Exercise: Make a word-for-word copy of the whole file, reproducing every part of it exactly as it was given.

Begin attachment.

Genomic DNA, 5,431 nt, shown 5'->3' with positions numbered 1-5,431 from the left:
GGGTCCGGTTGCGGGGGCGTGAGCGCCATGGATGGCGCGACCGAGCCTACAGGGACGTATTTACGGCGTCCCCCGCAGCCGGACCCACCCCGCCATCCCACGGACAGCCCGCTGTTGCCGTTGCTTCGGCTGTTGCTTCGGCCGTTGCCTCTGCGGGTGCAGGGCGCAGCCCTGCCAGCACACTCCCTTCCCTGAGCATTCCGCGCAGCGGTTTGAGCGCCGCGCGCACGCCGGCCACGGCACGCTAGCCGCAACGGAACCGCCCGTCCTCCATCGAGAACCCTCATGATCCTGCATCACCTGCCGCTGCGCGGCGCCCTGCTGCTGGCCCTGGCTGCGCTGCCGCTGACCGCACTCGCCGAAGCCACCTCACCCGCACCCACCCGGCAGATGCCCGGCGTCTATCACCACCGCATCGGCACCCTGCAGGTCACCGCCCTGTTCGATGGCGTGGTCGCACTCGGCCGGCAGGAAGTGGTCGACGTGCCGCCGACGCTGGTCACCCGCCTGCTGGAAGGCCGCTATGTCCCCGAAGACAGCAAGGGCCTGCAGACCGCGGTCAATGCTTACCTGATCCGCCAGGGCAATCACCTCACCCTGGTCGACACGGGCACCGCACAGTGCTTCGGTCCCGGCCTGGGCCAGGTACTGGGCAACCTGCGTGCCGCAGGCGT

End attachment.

Genomic DNA, 5,431 nt, shown 5'->3' with positions numbered 1-5,431 from the left:
GGGTCCGGTTGCGGGGGCGTGAGCGCCATGGATGGCGCGACCGAGCCTACAGGGACGTATTTACGGCGTCCCCCGCAGCCGGACCCACCCCGCCATCCCACGGACAGCCCGCTGTTGCCGTTGCTTCGGCTGTTGCTTCGGCCGTTGCCTCTGCGGGTGCAGGGCGCAGCCCTGCCAGCACACTCCCTTCCCTGAGCATTCCGCGCAGCGGTTTGAGCGCCGCGCGCACGCCGGCCACGGCACGCTAGCCGCAACGGAACCGCCCGTCCTCCATCGAGAACCCTCATGATCCTGCATCACCTGCCGCTGCGCGGCGCCCTGCTGCTGGCCCTGGCTGCGCTGCCGCTGACCGCACTCGCCGAAGCCACCTCACCCGCACCCACCCGGCAGATGCCCGGCGTCTATCACCACCGCATCGGCACCCTGCAGGTCACCGCCCTGTTCGATGGCGTGGTCGCACTCGGCCGGCAGGAAGTGGTCGACGTGCCGCCGACGCTGGTCACCCGCCTGCTGGAAGGCCGCTATGTCCCCGAAGACAGCAAGGGCCTGCAGACCGCGGTCAATGCTTACCTGATCCGCCAGGGCAATCACCTCACCCTGGTCGACACGGGCACCGCACAGTGCTTCGGTCCCGGCCTGGGCCAGGTACTGGGCAACCTGCGTGCCGCAGGCGT